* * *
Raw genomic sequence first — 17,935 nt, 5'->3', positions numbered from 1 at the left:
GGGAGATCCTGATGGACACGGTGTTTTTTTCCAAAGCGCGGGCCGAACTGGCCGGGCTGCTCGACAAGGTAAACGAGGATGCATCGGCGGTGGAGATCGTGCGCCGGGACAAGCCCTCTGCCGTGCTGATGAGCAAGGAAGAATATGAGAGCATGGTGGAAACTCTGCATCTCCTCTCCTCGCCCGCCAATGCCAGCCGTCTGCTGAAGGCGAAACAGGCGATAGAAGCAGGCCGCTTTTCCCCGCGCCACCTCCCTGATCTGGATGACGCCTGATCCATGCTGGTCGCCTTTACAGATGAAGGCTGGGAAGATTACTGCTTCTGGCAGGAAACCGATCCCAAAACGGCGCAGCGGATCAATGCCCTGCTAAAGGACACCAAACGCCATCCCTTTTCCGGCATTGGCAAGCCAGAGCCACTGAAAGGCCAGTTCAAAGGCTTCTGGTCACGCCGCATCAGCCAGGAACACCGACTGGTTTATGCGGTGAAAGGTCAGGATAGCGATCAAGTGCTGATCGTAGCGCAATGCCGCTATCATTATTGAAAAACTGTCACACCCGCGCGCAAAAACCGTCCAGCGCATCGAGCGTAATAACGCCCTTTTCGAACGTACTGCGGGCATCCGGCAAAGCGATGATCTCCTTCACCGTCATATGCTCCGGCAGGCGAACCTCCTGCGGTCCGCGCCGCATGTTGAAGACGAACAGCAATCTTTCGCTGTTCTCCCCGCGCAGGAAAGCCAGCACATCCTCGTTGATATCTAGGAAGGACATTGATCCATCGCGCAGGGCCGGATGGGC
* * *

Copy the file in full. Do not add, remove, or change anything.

Raw genomic sequence first — 17,935 nt, 5'->3', positions numbered from 1 at the left:
GGGAGATCCTGATGGACACGGTGTTTTTTTCCAAAGCGCGGGCCGAACTGGCCGGGCTGCTCGACAAGGTAAACGAGGATGCATCGGCGGTGGAGATCGTGCGCCGGGACAAGCCCTCTGCCGTGCTGATGAGCAAGGAAGAATATGAGAGCATGGTGGAAACTCTGCATCTCCTCTCCTCGCCCGCCAATGCCAGCCGTCTGCTGAAGGCGAAACAGGCGATAGAAGCAGGCCGCTTTTCCCCGCGCCACCTCCCTGATCTGGATGACGCCTGATCCATGCTGGTCGCCTTTACAGATGAAGGCTGGGAAGATTACTGCTTCTGGCAGGAAACCGATCCCAAAACGGCGCAGCGGATCAATGCCCTGCTAAAGGACACCAAACGCCATCCCTTTTCCGGCATTGGCAAGCCAGAGCCACTGAAAGGCCAGTTCAAAGGCTTCTGGTCACGCCGCATCAGCCAGGAACACCGACTGGTTTATGCGGTGAAAGGTCAGGATAGCGATCAAGTGCTGATCGTAGCGCAATGCCGCTATCATTATTGAAAAACTGTCACACCCGCGCGCAAAAACCGTCCAGCGCATCGAGCGTAATAACGCCCTTTTCGAACGTACTGCGGGCATCCGGCAAAGCGATGATCTCCTTCACCGTCATATGCTCCGGCAGGCGAACCTCCTGCGGTCCGCGCCGCATGTTGAAGACGAACAGCAATCTTTCGCTGTTCTCCCCGCGCAGGAAAGCCAGCACATCCTCGTTGATATCTAGGAAGGACATTGATCCATCGCGCAGGGCCGGATGGGC